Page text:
In the scenario parameters group, I changed the cattle herd expansion and crop expansion values from 0.05 to 0.5. This simulates a rapid increase in land use. Below are the output maps for years 2001, 2010, and 2020 again:


As you can see in these output maps, the spread of deforestation occurs at a much higher rate and by 2020, a larger amount of forested areas have become deforested because of the demand for crops and cattle herds. It is impossible to see these images as something that is not a problem. The amount of forested land left after just 20 years is alarming. Below are the graphs for the annual crops and deforestation rates:

As you can see, for the crop rates, they started out low in 2001, increased a large amount by 2010, and then dropped down to 0 by 2020. With deforestation, the highest rates were in 2001 and they continually dropped in 2010 and even more in 2020. Maybe the rates for both the crops and deforestation decrease by 2020 because there is drastically less land to use for crops and deforestation because most of it has already been converted.


Next is estimating the carbon losses from the two scenarios presented above. This will be done with the carbon bookkeeping model which is a very common approach to estimating carbon emissions. This model calculates annual carbon emissions by determining annual deforestation (from our previous model) and overlaying these deforested areas on a map of forest carbon biomass. This model assumes that carbon content is 50% of wood biomass and 85% of carbon stored in trees is released into the atmosphere during deforestation. This model was run for both scenario 1 and scenario 2. The graphs for the annual carbon emissions in tons for each scenario, CO2 emissions, and the graphs for annual deforestation in hectares for each scenario are below:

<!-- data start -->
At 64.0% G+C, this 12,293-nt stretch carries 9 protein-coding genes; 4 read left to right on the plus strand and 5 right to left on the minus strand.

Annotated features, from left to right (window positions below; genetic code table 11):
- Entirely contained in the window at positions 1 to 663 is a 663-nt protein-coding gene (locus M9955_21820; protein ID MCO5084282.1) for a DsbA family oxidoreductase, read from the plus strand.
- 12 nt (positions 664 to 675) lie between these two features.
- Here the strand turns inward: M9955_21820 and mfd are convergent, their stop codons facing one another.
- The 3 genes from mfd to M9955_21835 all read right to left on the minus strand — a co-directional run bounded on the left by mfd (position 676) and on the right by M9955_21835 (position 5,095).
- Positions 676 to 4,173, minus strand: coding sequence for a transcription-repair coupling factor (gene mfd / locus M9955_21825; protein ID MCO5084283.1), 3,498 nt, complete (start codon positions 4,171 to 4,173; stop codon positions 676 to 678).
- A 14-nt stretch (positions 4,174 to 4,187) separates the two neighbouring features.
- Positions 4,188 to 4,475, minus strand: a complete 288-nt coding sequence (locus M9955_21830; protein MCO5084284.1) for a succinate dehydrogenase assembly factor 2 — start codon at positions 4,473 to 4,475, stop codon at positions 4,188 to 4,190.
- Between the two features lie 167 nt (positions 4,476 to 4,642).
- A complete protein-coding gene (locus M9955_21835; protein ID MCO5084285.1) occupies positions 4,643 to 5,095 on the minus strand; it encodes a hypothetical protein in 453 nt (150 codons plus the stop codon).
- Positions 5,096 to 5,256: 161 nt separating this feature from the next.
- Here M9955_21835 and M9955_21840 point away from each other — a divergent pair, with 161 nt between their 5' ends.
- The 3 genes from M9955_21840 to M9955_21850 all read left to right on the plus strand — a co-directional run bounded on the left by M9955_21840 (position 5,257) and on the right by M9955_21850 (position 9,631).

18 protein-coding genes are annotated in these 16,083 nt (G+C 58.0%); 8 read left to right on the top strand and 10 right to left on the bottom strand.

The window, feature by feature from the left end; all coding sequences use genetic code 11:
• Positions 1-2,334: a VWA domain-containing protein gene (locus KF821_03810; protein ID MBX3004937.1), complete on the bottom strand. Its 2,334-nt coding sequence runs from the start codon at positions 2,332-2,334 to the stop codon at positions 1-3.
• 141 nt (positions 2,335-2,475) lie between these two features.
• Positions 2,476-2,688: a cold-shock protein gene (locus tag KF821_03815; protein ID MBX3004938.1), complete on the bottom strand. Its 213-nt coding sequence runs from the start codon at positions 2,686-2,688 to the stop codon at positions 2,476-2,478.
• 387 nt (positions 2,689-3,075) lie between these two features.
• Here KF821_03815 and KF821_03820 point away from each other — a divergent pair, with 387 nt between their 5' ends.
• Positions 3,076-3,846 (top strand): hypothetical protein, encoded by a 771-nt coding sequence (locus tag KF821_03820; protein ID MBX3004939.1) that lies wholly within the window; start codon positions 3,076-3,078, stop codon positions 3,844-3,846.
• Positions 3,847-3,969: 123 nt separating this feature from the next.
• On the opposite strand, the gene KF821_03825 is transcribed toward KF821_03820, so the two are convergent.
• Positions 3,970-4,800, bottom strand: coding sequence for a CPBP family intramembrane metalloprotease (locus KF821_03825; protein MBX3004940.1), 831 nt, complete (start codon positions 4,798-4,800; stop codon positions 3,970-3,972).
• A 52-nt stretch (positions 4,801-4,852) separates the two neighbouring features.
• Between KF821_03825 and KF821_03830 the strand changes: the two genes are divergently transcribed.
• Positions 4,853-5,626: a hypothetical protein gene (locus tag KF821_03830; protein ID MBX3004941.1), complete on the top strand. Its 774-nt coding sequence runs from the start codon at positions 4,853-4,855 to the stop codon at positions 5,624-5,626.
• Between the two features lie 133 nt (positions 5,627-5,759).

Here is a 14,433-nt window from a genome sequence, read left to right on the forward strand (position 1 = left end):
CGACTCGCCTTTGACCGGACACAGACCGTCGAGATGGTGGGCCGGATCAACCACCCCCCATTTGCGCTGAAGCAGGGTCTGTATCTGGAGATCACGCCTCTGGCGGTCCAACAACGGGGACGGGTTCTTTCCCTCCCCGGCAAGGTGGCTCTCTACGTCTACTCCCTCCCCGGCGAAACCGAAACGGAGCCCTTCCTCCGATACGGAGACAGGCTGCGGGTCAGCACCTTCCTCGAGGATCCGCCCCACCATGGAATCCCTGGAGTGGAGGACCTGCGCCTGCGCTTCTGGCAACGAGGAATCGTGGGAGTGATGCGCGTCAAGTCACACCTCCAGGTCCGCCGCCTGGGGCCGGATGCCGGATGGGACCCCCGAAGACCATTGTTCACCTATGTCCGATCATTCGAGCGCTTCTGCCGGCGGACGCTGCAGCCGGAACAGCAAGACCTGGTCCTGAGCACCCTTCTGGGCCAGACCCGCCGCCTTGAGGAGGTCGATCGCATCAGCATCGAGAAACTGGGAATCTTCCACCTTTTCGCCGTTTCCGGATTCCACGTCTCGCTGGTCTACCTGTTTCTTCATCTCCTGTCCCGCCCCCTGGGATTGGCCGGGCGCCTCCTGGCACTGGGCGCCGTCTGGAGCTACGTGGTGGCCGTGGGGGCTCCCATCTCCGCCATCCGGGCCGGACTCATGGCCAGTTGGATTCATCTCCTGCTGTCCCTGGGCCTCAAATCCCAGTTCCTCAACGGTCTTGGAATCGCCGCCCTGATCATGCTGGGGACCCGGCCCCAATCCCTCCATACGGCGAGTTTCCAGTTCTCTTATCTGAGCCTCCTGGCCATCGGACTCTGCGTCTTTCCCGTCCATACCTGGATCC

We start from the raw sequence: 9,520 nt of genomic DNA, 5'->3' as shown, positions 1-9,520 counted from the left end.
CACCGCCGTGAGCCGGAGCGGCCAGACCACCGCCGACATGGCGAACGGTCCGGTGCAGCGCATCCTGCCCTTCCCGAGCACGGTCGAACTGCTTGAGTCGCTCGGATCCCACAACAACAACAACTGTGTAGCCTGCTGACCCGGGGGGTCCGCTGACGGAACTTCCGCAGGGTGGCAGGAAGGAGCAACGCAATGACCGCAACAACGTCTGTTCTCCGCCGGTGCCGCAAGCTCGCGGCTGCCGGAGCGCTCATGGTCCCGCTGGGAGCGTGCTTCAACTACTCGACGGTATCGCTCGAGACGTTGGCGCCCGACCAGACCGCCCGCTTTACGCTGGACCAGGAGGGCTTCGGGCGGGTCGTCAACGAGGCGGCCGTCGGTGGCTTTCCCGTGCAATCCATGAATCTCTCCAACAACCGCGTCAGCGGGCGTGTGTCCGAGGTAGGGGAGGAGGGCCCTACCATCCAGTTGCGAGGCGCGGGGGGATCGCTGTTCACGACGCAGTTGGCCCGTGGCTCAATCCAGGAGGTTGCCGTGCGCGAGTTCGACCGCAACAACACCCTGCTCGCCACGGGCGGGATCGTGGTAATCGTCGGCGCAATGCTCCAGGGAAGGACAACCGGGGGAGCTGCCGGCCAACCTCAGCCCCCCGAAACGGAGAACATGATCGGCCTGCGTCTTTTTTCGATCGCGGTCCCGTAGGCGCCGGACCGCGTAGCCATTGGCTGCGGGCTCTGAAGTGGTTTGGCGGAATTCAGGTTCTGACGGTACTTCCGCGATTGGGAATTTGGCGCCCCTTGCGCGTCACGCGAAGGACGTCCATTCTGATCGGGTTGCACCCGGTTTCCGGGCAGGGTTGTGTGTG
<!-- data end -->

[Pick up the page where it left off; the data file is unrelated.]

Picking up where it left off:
As you can see, these graphs all look the same. With the small (0.05) cattle herd and crop rates, the annual rates of deforestation and carbon emissions were fairly steady without much fluctuation. With the rates much higher (0.5), the rates of deforestation and carbon emissions instantly were higher and fluctuated much more. Overall, the second scenario emitted much more CO2 into the atmosphere and much more deforestation took place. Therefore, it is best if the cattle herd and crop rates remained relatively low so the CO2 emissions and deforestation rates would remain low and steady.